Hey Tom,
See my comments below:
 Original Message 
From: "Tom Rauch" <w8ji@akorn.net>
To: <towertalk@contesting.com>; "Mike" <W4EF@dellroy.com>
Sent: Thursday, October 11, 2001 4:26 AM
Subject: Re: [TowerTalk] Re: Force12
> > What you say is true if the characteristic impedance of the line is
> > equal to the system reference impedance (Zo). In other words, if your
> > are changing the length of a 50 ohm feedline in a 50 ohms system, then
> > the only thing that can improve VSWR would be additional loss from the
> > line (e.g. the VSWR will be constant along the length of a lossless
> > line). Thus, system bandwidth will be the same at any point along the
> > length of the lossless line whose Zo matches the system Zo.
>
> What Wes is saying is ALWAYS correct Mike.
>
>
> > If the line Zo is different than the system Zo (e.g. the classic case
> > of 75 ohm CATV cable used in a 50 ohm system), then the direction of
> > the load reactance change versus frequency can have a significant
> > bearing on the system bandwidth. In this case, the length of the line
> > also plays a significant role.
>
> Except for effects of losses:
>
> 1.) The SWR on the 75ohm line remains constant with length of
> the 75ohm line.
>
Yes, but only if you are measuring VSWR referenced against 75 ohms.
If your are in a 50 ohm system, then the VSWR measured (relative to 50 ohms)
will change as a function distance along the 75 ohm line
> 2.) The SWR on the 50ohm line remains constant with length of
> the 50ohm line.
>
> None of this has anything to do at all with 50ohm line length
> changing, and the SWR or bandwidth improving on that 50 ohm line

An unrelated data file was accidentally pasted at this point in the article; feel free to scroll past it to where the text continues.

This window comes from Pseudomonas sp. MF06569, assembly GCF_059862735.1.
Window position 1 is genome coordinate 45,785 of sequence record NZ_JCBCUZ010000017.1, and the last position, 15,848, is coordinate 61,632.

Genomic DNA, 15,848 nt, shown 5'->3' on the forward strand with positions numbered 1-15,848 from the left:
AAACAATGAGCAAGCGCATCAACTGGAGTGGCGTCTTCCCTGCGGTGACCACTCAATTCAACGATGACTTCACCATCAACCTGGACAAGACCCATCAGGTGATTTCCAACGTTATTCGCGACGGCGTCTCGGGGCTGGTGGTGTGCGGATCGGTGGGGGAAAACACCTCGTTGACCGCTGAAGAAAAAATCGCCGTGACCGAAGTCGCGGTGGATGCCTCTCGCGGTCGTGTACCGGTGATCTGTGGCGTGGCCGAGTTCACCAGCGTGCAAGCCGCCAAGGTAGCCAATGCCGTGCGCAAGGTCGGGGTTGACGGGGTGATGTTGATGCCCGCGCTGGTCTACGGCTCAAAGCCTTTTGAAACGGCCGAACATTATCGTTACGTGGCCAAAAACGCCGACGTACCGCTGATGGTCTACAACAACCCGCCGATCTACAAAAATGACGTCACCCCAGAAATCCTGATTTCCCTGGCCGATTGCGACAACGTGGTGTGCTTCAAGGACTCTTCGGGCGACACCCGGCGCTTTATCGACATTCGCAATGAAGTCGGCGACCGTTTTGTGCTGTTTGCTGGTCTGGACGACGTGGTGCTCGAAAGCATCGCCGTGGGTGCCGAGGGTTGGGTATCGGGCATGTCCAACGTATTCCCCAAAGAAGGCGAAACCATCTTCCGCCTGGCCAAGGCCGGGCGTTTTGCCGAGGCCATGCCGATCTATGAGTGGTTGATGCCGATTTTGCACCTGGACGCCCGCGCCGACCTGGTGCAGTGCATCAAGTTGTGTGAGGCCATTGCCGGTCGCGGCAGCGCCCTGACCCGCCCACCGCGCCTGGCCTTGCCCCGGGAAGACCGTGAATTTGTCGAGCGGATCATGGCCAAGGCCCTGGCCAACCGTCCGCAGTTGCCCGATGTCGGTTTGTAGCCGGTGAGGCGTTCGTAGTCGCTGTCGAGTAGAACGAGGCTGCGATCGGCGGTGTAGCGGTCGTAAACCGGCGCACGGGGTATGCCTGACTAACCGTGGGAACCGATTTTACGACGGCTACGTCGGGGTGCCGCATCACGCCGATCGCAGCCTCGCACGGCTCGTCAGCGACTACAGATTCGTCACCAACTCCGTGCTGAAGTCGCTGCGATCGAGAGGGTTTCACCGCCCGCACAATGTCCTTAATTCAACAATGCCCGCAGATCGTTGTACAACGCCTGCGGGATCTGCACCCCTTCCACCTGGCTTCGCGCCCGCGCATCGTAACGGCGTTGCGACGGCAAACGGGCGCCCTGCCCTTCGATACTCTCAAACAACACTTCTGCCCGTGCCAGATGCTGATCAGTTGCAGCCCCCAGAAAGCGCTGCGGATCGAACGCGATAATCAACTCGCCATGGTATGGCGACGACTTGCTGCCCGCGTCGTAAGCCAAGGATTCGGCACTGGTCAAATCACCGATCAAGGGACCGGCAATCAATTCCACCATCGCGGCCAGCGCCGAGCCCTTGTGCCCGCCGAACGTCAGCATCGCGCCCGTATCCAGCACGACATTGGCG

> as the length is made longer.
>
> A 50ohm transmission line can perform NO matching function to a
> 50ohm transmission line when it is connected in series as a
> normal transmission line, with the exception of an SWR
> improvement through additional loss.
>
I am confused, I thought that is what I said??
> Let's say the load is 35 ohms and the transmission line 50 ohms.
> Any length of transmission line will have a 50/35= 1.43 : 1 SWR
> anywhere along that line regardless of length.
>
Yes, quite correct.
> If the line is 75 ohms, SWR on the line will be 75/35 or 2.14 : 1.
>
Yes, of course, but switch over to a 50 ohm reference and then
mover your 50 ohm VSWR meter along the length of the line.
At 1/4 wavelength from the 35 ohm load, the 50 ohm VSWR will
be 160/50 = 3.2:1. Move another 1/4 wavelength (total 1/2 wavelength)
from the load and the 50 ohm VSWR will be 50/35 = 1:43:1 VSWR.
> This is why the impedance appears as a circle centered on the
> normalized impedance of a Smith Chart! I certainly hope we are not
> telling people that the Smith Chart, used before we we born and
> still used today, is wrong!
No, I haven't given up faith in the Smith Chart. Its a great tool.
I think the nature of our disagreement may have been due to my capricious
response to your original post. I wasn't following the thread and didn't
realize
that you were talking strictly about the length of a 50 ohm cable in a 50 ohm
system. And even then, I am embarassed to say, it took my more than a few
seconds to convince myself that it was strictly true in that case :)
>
> The only exception is loss.
In the case where the line Zo matches the system impedance, I would agree.
>
> 73, Tom W8JI
> W8JI@contesting.com
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